CHARTERS TOWERS, Australia – A gold rush in the late 19th century so enriched Charters Towers, an outback town in the state of Queensland, that it opened its own stock exchange. Trading ceased long ago, but the grand building still stands.
More than a century later, Queensland is reeling from the demise of another mining boom. "There was a perception it would go on forever," said Mayor Liz Schmidt.
Unlike so many other booms, this one has not ended in a national bust. Australia's economy is still standing.
Australia's resilience is remarkable. At its height, mining investment accounted for 9 percent of GDP. As the economy scrambled to meet China's demand for iron ore and coal, Australia's terms of trade spiked. The price of its exports, relative to its imports, reached the highest level since the gold rushes of the 1850s, said Philip Lowe, governor of the Reserve Bank of Australia, the central bank.
Like those 19th-century scrambles, the China "rush" brought sudden prosperity to far-flung places. Townsville, in north Queensland, hosted thousands of fly-in-fly-out workers (or "fifos"), who served the Bowen Basin's coal mines and Mount Isa's copper and zinc mines. Their six-figure salaries boosted the economy and inflated the housing market, which attracted speculative investors from Sydney, Melbourne and Brisbane. "There was so much money around," said Peter Wheeler, a Townsville estate agent.
Similar booms elsewhere have ended in horrible busts. The turn in the commodity cycle helped condemn Brazil and Russia to brutal recessions. In China, a sharp downturn in mining and metals prompted fears of a hard landing that still linger. Many argue that economic rebalancing and steady economic growth are incompatible goals.
That worry also gnawed at Australia. As commodity prices started falling, mining companies stopped investing in big projects. Townsville's house prices fell and its unemployment rate rose above 11 percent, almost double the national figure.
South of Townsville, around Gladstone, about 30,000 workers once had jobs building the state's liquefied natural gas (LNG) industry; last year, the industry employed just 5,000. These local difficulties could have added up to a national danger. When Australia's economy registered a negative growth rate in the third quarter of 2016, some feared the worst: Australia might at last fall into recession (commonly defined as two consecutive quarters of negative growth), a fate it had avoided for 25 years.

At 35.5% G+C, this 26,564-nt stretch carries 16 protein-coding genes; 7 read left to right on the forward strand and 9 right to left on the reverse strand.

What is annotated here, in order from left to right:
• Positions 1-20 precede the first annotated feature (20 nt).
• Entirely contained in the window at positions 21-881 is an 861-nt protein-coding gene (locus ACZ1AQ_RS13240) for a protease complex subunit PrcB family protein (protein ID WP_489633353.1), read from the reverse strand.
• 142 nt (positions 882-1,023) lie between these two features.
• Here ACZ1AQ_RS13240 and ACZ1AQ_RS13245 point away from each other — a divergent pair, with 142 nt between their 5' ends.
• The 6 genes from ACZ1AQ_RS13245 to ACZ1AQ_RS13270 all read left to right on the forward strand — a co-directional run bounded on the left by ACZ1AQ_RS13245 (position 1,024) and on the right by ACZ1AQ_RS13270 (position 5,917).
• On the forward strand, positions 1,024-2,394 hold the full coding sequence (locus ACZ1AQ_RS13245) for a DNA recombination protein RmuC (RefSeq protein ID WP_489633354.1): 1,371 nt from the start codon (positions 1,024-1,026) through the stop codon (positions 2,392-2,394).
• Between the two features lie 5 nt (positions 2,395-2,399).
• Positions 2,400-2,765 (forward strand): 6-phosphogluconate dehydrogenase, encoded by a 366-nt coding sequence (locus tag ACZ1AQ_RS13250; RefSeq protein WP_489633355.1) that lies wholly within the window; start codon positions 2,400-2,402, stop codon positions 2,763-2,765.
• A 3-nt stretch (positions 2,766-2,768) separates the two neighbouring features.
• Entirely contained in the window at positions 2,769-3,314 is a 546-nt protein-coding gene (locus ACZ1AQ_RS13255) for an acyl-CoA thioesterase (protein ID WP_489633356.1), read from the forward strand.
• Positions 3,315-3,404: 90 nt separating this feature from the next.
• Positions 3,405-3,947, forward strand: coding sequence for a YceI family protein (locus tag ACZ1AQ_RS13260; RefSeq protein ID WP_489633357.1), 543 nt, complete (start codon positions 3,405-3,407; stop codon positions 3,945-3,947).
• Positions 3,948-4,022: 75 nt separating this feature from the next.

But the wobble quickly passed. In the fourth quarter, the economy regained momentum, growing by 2.4 percent compared with a year earlier. Australia's GDP is now almost as big as Russia's (if the two are compared at market exchange rates) and the Reserve Bank forecasts growth of about 3 percent this year and next. "We show that openness can deliver both prosperity and resilience," Lowe said.
As the mining boom petered out, the Reserve Bank cut its benchmark "cash" rate from 4.75 percent in 2011 to 1.5 percent. The Australian dollar fell steeply (it is now worth 76 U.S. cents, compared with a peak of $1.10 six years ago). The cheaper currency and lower interest rates have allowed the older and more populous states of New South Wales and Victoria to keep the economy bustling. Property developers are building more houses, farmers are exporting more food, and foreigners are paying more visits: Australia welcomed 1.2 million Chinese last year, a record.
Just as Australia's extractive industries benefited from China's appetites, its property market has benefited from China's anxieties: Australian homes are a popular investment for wealthy Chinese eager to move money somewhere safer.
Thanks in part to this capacity for reinvention, Australia's economic record remains remarkably unblemished.